The freehold land-societies resemble the building societies to a considerable extent. A large class of county votes exist in England and Wales that are unknown in either Ireland or Scotland. In an English or Welsh county the possession of a piece of freehold land of the annual value of 40s. and upwards entitles the possessor to a vote, even though he should be non-resident; and it is to increase the number of these votes for certain political purposes that these freehold land societies have been established. Their mode of working is simple :—The members pay so much per week, month, or other convenient term; and when a sufficient sum to purchase a large piece of land has been accumulated, the directors look out for a freehold estate suitable for the purpose and profitable as an investment, which is bought by some of them in trust for the rest. The land is divided into lots, each conferring a vote, and these are balloted for, or in some other way allotted to the members. As an investment, the chief advantage of the scheme is, that the members purchase land by retail at the wholesale price. Thus in some of the societies a piece of land which, if purchased by itself, would have cost 3s. 4d. per square yard, has been obtained for about one-third of that sum. The recent changes in the stamp-duty, and the proposal to have a better system of registering landed property, will prove of great value to these societies, as much of the cost of the land consisted in the expense of conveyance, and often in searches
into the validity of the title. It is perhaps unfortunate for such societies that they have hitherto aimed chiefly at manufacturing votes, and been associated with a political party for political purposes. The wider extension of the franchise, which appears inevitable, will doubtless deprive them of much of their political importance, and then their usefulness and unsurpassed security (for no investment can be so secure as that in land) will become more and more apparent. The extension and good honest management of such societies in connection with those for building, if less tainted with the spirit of realising a large percentage, would in a short time greatly promote the comfort, social happiness, and independence of the working-classes. If through these societies, by means of easy weekly payments, a freehold site for a garden and a house, and money sufficient for the erection of the latter, can be procured, what is there but the want of prudence, self-denial, and good management, to prevent many artizans from living in their own houses, digging in their own gardens, and doing that which Charles II. said was the best preservative of health-taking exercise every morning on their own land ?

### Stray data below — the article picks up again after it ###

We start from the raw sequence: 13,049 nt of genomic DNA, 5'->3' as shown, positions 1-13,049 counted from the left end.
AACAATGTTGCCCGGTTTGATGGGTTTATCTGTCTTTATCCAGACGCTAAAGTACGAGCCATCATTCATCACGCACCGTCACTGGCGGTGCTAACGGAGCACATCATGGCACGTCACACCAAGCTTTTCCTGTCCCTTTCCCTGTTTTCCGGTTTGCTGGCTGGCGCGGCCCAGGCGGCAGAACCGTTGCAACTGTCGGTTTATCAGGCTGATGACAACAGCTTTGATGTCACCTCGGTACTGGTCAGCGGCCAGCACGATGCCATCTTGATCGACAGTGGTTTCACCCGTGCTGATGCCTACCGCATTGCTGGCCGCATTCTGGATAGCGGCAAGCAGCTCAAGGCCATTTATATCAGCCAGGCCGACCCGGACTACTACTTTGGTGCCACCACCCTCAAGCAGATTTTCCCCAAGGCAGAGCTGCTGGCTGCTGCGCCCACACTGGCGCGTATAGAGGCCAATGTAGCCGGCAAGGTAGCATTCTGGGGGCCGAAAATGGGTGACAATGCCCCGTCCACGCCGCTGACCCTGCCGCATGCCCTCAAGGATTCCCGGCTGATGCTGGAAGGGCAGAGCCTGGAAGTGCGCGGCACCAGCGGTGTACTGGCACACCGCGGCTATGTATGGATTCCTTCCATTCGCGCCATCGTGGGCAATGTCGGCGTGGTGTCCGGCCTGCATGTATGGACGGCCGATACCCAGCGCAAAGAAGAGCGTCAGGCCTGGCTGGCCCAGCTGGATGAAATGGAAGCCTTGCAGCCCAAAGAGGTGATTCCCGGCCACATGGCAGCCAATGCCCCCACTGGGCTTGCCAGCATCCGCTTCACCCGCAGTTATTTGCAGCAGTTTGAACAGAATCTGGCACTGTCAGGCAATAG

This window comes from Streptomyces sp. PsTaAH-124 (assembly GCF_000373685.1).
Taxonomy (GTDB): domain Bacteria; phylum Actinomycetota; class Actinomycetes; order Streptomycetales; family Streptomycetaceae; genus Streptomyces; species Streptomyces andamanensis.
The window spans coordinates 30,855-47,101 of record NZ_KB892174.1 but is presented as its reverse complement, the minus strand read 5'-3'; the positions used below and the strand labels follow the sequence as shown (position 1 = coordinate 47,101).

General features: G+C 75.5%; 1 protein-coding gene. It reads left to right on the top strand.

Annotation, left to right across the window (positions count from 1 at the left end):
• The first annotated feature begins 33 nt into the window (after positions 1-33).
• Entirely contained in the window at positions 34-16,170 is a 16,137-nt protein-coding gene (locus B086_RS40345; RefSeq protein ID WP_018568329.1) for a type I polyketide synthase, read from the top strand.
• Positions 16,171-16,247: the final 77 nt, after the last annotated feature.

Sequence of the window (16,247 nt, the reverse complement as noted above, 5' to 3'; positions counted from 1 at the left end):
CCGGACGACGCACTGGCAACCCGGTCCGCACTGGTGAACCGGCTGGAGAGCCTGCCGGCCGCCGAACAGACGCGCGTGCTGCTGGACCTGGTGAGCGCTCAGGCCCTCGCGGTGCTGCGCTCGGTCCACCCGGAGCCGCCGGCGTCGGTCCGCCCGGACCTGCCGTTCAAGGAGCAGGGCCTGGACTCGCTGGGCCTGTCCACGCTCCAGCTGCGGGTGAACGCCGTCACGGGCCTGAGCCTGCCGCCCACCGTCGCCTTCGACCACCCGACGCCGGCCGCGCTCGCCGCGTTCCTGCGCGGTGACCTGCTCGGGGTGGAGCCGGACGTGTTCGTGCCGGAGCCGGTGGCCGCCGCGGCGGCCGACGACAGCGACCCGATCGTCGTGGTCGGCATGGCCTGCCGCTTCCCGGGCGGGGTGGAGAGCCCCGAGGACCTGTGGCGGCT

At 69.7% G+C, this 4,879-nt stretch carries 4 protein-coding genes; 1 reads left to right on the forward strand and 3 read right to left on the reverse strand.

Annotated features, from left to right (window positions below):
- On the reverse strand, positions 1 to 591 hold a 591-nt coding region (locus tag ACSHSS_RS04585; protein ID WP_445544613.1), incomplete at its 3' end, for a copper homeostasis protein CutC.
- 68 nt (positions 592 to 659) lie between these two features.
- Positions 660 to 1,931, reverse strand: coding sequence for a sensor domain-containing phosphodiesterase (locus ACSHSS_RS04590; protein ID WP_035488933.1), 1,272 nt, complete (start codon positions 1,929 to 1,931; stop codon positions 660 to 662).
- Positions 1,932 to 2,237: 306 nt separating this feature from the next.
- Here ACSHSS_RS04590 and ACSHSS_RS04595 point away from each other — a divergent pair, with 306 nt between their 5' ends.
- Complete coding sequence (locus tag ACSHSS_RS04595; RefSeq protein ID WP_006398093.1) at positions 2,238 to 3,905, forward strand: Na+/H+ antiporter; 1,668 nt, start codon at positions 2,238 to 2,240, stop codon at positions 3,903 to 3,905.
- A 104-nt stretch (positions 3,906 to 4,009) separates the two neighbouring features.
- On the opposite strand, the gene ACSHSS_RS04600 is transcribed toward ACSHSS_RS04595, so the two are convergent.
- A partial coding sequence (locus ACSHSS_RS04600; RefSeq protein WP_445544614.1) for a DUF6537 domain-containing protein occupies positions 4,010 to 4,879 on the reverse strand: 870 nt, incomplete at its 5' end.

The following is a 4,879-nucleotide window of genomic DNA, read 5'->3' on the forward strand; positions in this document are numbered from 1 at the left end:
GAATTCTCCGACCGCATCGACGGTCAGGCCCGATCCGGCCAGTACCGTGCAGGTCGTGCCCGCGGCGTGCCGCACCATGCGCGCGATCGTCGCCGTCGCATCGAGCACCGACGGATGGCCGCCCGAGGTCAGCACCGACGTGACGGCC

Of loan societies we cannot speak so favourably. As hitherto conducted they have been hurtful to shareholders and loanholders. They have assumed two forms: the first somewhat resembles the building society, in so far that when a certain amount is collected by the subscriptions of the members, it is put up for sale, and knocked down to the bidder of the highest premium. Sometimes this premium is as high as 50 per cent., and the purchaser must apply the money in an unusually advantageous way to enable him to repay it by regular weekly or monthly instalments. In many cases when a poor man is hard pressed, or when a tradesman sees a profitable means of extending his business, the purchase of a loan in this way will prove of great service and ie; but in many other instances the reverse is the case : the money is spent at once; the loanholder finds he cannot pay regularly; fines accumulate to an enormous amount; and at last legal proceedings are taken, usually with great severity; and the effects of himself and his sureties are sold at a ruinous sacrifice, to pay an amount which, with premium, fines, and expenses, is perhaps double or treble that which he originally received. The second form is somewhat different. A society is established with a certain number of members and shares, and a certain capital. Loans are advanced on good security, repayable by instalments extending over about fifty weeks. Thus a person requiring money makes application for, we shall say, £100. Three householders become his securities for the repayment of the money. The sum he receives is £95, the difference being deducted for interest. He pays £2 per week for fifty weeks, and then the transaction ends. For the sum of £5, therefore, he purchases the use of £95 for the first week, of £93 for the second, and so on in sums diminishing weekly by £2 until the whole is repaid. The actual amount of interest which he ought to pay, if calculated weekly at 5 per cent. per annum, would be about £2, 3s. 6d., the difference, £2, 16s. 6d., being a kind of premium for the immediate advance; or, in other words, the interest he paid was at the rate of more than 11 per cent. per annum. But his repayments would enable the directors to advance other loans on the same terms, so that the interest accruing to the shareholders would be very high, and the investment be exceedingly profitable. But we have already shewn that the interest on investments is great or small in the inverse ratio of the security; and so in this case the interest is great, but the security is doubtful, and the result is that very few of these societies have been profitable. The loose system under which they were managed opened up opportunities for fraud, and many suffered severely by the defalcation of secretaries and other officers : the facilities afforded for procuring loans held out temptations to many to procure them and then abscond, leaving their sureties to bear the loss ; and often honest, well-meaning people have been obliged to contract one loan to repay another, until they found themselves in inextricable difficulties. Indeed the system of carrying on either a business or private affairs by means of such loans strongly resembles the system of wind - bills' in ordinary commerce, with the same result—that of bankruptcy—in almost every case. It is quite possible to place such societies on a better footing, and with good management and reasonable rules to make them what they ought to be--a help to the honest struggling man; but as at present constituted and managed, they ought to be avoided both by those who want money and those who have it to invest.